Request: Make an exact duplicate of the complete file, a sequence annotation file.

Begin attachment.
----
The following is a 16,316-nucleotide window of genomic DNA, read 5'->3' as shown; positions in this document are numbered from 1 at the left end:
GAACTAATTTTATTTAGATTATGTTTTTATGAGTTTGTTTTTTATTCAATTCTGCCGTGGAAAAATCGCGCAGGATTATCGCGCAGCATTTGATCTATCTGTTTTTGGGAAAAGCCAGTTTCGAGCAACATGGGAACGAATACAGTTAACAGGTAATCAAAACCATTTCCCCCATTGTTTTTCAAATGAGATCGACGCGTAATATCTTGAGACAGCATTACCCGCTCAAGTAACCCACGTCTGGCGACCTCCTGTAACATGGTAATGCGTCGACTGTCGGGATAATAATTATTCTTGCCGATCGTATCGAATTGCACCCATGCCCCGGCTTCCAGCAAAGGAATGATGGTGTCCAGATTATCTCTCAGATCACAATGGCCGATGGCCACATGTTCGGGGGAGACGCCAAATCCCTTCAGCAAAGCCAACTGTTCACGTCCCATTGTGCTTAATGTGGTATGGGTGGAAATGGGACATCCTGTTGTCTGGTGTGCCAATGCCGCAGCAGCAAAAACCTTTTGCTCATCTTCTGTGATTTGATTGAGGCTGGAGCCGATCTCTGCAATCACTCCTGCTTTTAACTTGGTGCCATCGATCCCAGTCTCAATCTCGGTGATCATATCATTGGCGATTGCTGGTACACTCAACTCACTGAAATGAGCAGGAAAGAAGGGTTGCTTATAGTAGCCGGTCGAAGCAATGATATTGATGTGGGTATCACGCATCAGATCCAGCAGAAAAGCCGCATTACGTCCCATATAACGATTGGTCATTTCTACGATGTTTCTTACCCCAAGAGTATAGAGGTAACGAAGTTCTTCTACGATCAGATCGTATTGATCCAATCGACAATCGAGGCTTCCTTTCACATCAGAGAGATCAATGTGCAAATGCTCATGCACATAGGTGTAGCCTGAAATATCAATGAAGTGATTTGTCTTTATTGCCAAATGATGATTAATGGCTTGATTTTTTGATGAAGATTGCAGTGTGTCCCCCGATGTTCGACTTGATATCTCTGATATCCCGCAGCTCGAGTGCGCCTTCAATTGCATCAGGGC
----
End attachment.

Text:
The following is a 16,316-nucleotide window of genomic DNA, read 5'->3' as shown; positions in this document are numbered from 1 at the left end:
GAACTAATTTTATTTAGATTATGTTTTTATGAGTTTGTTTTTTATTCAATTCTGCCGTGGAAAAATCGCGCAGGATTATCGCGCAGCATTTGATCTATCTGTTTTTGGGAAAAGCCAGTTTCGAGCAACATGGGAACGAATACAGTTAACAGGTAATCAAAACCATTTCCCCCATTGTTTTTCAAATGAGATCGACGCGTAATATCTTGAGACAGCATTACCCGCTCAAGTAACCCACGTCTGGCGACCTCCTGTAACATGGTAATGCGTCGACTGTCGGGATAATAATTATTCTTGCCGATCGTATCGAATTGCACCCATGCCCCGGCTTCCAGCAAAGGAATGATGGTGTCCAGATTATCTCTCAGATCACAATGGCCGATGGCCACATGTTCGGGGGAGACGCCAAATCCCTTCAGCAAAGCCAACTGTTCACGTCCCATTGTGCTTAATGTGGTATGGGTGGAAATGGGACATCCTGTTGTCTGGTGTGCCAATGCCGCAGCAGCAAAAACCTTTTGCTCATCTTCTGTGATTTGATTGAGGCTGGAGCCGATCTCTGCAATCACTCCTGCTTTTAACTTGGTGCCATCGATCCCAGTCTCAATCTCGGTGATCATATCATTGGCGATTGCTGGTACACTCAACTCACTGAAATGAGCAGGAAAGAAGGGTTGCTTATAGTAGCCGGTCGAAGCAATGATATTGATGTGGGTATCACGCATCAGATCCAGCAGAAAAGCCGCATTACGTCCCATATAACGATTGGTCATTTCTACGATGTTTCTTACCCCAAGAGTATAGAGGTAACGAAGTTCTTCTACGATCAGATCGTATTGATCCAATCGACAATCGAGGCTTCCTTTCACATCAGAGAGATCAATGTGCAAATGCTCATGCACATAGGTGTAGCCTGAAATATCAATGAAGTGATTTGTCTTTATTGCCAAATGATGATTAATGGCTTGATTTTTTGATGAAGATTGCAGTGTGTCCCCCGATGTTCGACTTGATATCTCTGATATCCCGCAGCTCGAGTGCGCCTTCAATTGCATCAGGGC